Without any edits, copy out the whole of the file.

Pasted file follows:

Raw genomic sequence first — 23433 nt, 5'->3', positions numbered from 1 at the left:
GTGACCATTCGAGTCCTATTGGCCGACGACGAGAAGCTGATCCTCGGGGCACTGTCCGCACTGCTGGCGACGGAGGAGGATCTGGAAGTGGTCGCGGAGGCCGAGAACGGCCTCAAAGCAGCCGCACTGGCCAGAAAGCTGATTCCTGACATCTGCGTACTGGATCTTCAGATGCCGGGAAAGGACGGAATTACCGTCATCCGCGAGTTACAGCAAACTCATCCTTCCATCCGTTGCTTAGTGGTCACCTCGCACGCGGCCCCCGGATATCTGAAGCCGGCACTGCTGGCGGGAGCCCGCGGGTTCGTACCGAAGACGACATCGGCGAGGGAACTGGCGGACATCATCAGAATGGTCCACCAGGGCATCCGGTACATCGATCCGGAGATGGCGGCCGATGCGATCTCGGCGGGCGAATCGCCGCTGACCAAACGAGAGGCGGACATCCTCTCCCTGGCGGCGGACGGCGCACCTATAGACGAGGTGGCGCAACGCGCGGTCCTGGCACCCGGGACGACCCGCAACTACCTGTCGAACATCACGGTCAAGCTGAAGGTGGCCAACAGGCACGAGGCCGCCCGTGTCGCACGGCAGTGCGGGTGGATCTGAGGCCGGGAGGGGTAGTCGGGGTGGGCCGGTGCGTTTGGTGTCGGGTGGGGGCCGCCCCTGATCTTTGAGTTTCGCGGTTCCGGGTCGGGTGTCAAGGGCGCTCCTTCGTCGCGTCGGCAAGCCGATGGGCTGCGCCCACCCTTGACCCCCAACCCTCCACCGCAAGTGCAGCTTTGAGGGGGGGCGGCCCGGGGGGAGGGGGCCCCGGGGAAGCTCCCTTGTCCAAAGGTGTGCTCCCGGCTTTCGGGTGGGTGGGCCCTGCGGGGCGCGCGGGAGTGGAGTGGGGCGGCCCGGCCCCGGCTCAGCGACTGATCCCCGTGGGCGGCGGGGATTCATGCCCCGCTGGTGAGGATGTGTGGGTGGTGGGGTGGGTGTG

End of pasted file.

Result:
Raw genomic sequence first — 23433 nt, 5'->3', positions numbered from 1 at the left:
GTGACCATTCGAGTCCTATTGGCCGACGACGAGAAGCTGATCCTCGGGGCACTGTCCGCACTGCTGGCGACGGAGGAGGATCTGGAAGTGGTCGCGGAGGCCGAGAACGGCCTCAAAGCAGCCGCACTGGCCAGAAAGCTGATTCCTGACATCTGCGTACTGGATCTTCAGATGCCGGGAAAGGACGGAATTACCGTCATCCGCGAGTTACAGCAAACTCATCCTTCCATCCGTTGCTTAGTGGTCACCTCGCACGCGGCCCCCGGATATCTGAAGCCGGCACTGCTGGCGGGAGCCCGCGGGTTCGTACCGAAGACGACATCGGCGAGGGAACTGGCGGACATCATCAGAATGGTCCACCAGGGCATCCGGTACATCGATCCGGAGATGGCGGCCGATGCGATCTCGGCGGGCGAATCGCCGCTGACCAAACGAGAGGCGGACATCCTCTCCCTGGCGGCGGACGGCGCACCTATAGACGAGGTGGCGCAACGCGCGGTCCTGGCACCCGGGACGACCCGCAACTACCTGTCGAACATCACGGTCAAGCTGAAGGTGGCCAACAGGCACGAGGCCGCCCGTGTCGCACGGCAGTGCGGGTGGATCTGAGGCCGGGAGGGGTAGTCGGGGTGGGCCGGTGCGTTTGGTGTCGGGTGGGGGCCGCCCCTGATCTTTGAGTTTCGCGGTTCCGGGTCGGGTGTCAAGGGCGCTCCTTCGTCGCGTCGGCAAGCCGATGGGCTGCGCCCACCCTTGACCCCCAACCCTCCACCGCAAGTGCAGCTTTGAGGGGGGGCGGCCCGGGGGGAGGGGGCCCCGGGGAAGCTCCCTTGTCCAAAGGTGTGCTCCCGGCTTTCGGGTGGGTGGGCCCTGCGGGGCGCGCGGGAGTGGAGTGGGGCGGCCCGGCCCCGGCTCAGCGACTGATCCCCGTGGGCGGCGGGGATTCATGCCCCGCTGGTGAGGATGTGTGGGTGGTGGGGTGGGTGTG